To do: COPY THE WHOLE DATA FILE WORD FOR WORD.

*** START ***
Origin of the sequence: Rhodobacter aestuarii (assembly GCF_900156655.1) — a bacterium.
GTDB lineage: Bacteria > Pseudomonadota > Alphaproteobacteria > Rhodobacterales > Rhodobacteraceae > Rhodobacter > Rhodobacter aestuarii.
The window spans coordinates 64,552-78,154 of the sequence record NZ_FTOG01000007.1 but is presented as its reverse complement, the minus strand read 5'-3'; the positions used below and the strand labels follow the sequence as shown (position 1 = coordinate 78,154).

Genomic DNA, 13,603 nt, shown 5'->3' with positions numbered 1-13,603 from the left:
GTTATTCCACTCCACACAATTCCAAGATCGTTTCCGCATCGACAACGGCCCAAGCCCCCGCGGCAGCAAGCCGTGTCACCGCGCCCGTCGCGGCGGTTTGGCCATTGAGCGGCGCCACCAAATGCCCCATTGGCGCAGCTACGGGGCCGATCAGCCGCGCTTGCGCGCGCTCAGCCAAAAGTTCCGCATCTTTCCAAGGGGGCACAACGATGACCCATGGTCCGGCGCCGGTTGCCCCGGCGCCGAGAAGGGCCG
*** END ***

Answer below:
Origin of the sequence: Rhodobacter aestuarii (assembly GCF_900156655.1) — a bacterium.
GTDB lineage: Bacteria > Pseudomonadota > Alphaproteobacteria > Rhodobacterales > Rhodobacteraceae > Rhodobacter > Rhodobacter aestuarii.
The window spans coordinates 64,552-78,154 of the sequence record NZ_FTOG01000007.1 but is presented as its reverse complement, the minus strand read 5'-3'; the positions used below and the strand labels follow the sequence as shown (position 1 = coordinate 78,154).

Genomic DNA, 13,603 nt, shown 5'->3' with positions numbered 1-13,603 from the left:
GTTATTCCACTCCACACAATTCCAAGATCGTTTCCGCATCGACAACGGCCCAAGCCCCCGCGGCAGCAAGCCGTGTCACCGCGCCCGTCGCGGCGGTTTGGCCATTGAGCGGCGCCACCAAATGCCCCATTGGCGCAGCTACGGGGCCGATCAGCCGCGCTTGCGCGCGCTCAGCCAAAAGTTCCGCATCTTTCCAAGGGGGCACAACGATGACCCATGGTCCGGCGCCGGTTGCCCCGGCGCCGAGAAGGGCCG